As test scores plummet, comptroller says New York fourth-graders need immediate support
A national assessment shows that average test scores for elementary students across the country are down since 2019, but New York state schools saw an even steeper decline.
This comes just as districts grapple with looming expiration dates of COVID-19 relief funds.
An assessment called the Nation’s Report Card shows that the average test scores of fourth-graders in New York state had dropped at twice the national average from 2019 to 2022. The same assessment showed that eighth-graders in the state performed better than the national average in math and showed no change in reading scores during that time period.
State Comptroller Tom DiNapoli said it is urgent that students who are behind in assessments get the help they need to get on track with their learning.
“If they're not going to have the basic skills in reading and math developed successfully early on, you know, then that sets up the potential for at the very least unfulfilled potential, at the very worst some real failures,” DiNapoli said.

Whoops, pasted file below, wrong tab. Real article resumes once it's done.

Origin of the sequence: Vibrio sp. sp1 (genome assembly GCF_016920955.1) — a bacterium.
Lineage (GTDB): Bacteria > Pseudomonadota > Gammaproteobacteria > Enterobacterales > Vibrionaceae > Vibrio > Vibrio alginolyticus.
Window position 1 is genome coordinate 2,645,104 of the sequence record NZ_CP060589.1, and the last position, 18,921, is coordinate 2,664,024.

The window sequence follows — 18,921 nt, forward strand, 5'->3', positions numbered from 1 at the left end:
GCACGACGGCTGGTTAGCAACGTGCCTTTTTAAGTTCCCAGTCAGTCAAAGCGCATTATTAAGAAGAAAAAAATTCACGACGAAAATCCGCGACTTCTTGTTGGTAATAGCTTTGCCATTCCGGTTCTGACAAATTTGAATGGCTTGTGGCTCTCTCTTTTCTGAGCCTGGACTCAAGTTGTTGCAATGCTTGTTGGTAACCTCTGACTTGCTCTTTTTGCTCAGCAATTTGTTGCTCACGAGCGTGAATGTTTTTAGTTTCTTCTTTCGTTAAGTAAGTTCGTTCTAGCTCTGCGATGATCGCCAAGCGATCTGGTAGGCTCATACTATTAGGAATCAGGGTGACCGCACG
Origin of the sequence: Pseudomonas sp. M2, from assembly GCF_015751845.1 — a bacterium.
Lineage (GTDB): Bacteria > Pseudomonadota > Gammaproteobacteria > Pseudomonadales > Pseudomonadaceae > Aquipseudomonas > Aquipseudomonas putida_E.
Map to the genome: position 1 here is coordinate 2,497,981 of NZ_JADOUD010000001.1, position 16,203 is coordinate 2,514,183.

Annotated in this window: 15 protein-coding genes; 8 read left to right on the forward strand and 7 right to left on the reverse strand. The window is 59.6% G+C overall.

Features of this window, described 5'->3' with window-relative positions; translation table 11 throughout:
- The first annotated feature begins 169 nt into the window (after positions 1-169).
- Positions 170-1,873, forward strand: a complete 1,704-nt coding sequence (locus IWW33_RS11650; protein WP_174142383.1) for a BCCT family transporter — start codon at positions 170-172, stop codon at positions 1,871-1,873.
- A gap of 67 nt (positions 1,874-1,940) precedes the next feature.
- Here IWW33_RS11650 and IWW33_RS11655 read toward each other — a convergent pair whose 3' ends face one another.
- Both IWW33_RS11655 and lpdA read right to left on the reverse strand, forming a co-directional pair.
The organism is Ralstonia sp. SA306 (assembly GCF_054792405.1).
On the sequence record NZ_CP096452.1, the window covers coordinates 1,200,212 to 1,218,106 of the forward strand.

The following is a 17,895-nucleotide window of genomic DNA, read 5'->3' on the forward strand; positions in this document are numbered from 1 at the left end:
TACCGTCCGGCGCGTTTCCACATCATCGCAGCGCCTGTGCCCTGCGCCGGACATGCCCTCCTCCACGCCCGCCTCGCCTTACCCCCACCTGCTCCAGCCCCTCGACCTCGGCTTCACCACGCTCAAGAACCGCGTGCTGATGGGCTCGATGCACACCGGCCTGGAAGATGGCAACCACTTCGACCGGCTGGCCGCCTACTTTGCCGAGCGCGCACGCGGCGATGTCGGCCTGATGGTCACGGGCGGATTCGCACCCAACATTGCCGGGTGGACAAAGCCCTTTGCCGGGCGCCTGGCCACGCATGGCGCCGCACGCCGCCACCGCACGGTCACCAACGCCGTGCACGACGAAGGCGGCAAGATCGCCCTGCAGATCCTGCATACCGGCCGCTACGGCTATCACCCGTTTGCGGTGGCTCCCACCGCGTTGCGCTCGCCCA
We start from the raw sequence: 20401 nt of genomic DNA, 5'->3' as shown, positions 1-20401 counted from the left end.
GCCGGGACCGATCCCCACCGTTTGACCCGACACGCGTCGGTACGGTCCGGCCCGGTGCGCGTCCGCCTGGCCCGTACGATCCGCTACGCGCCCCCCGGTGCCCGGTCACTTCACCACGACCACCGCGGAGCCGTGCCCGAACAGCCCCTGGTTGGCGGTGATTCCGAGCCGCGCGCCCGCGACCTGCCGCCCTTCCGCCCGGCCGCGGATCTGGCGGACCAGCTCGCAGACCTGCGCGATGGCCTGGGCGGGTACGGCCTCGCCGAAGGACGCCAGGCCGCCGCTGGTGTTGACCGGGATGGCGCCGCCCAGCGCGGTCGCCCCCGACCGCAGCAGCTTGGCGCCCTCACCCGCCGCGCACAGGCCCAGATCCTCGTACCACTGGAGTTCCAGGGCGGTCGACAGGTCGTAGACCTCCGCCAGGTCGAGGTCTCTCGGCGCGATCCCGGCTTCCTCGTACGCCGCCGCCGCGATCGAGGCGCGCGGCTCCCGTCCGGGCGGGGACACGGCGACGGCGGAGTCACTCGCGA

DiNapoli is calling on the state Education Department to provide guidance to districts on how to best use pandemic aid funds before they run out.
A NYSED spokesperson said in a statement that the department had been working with districts since the beginning of the pandemic to address students’ “unique learning needs” and has provided “extensive” guidance.
Eamonn Scanlon, education policy director at The Children’s Agenda, said the kinds of supports that students need, like tutoring and social-emotional help, are costs that would require a longer timeline than the relief funds currently offer.
“The difficulty is that because there is a very short timeline, and these dollars should be spent through the end of this year, we're not going to have the kind of stability to hire positions that can really have an impact over multiple years,” Scanlon said.
Scanlon hopes there will be an increase in state foundation aid to schools in the upcoming state budget that could provide some relief to schools grappling with a steep funding drop with the end of pandemic relief dollars on the horizon.
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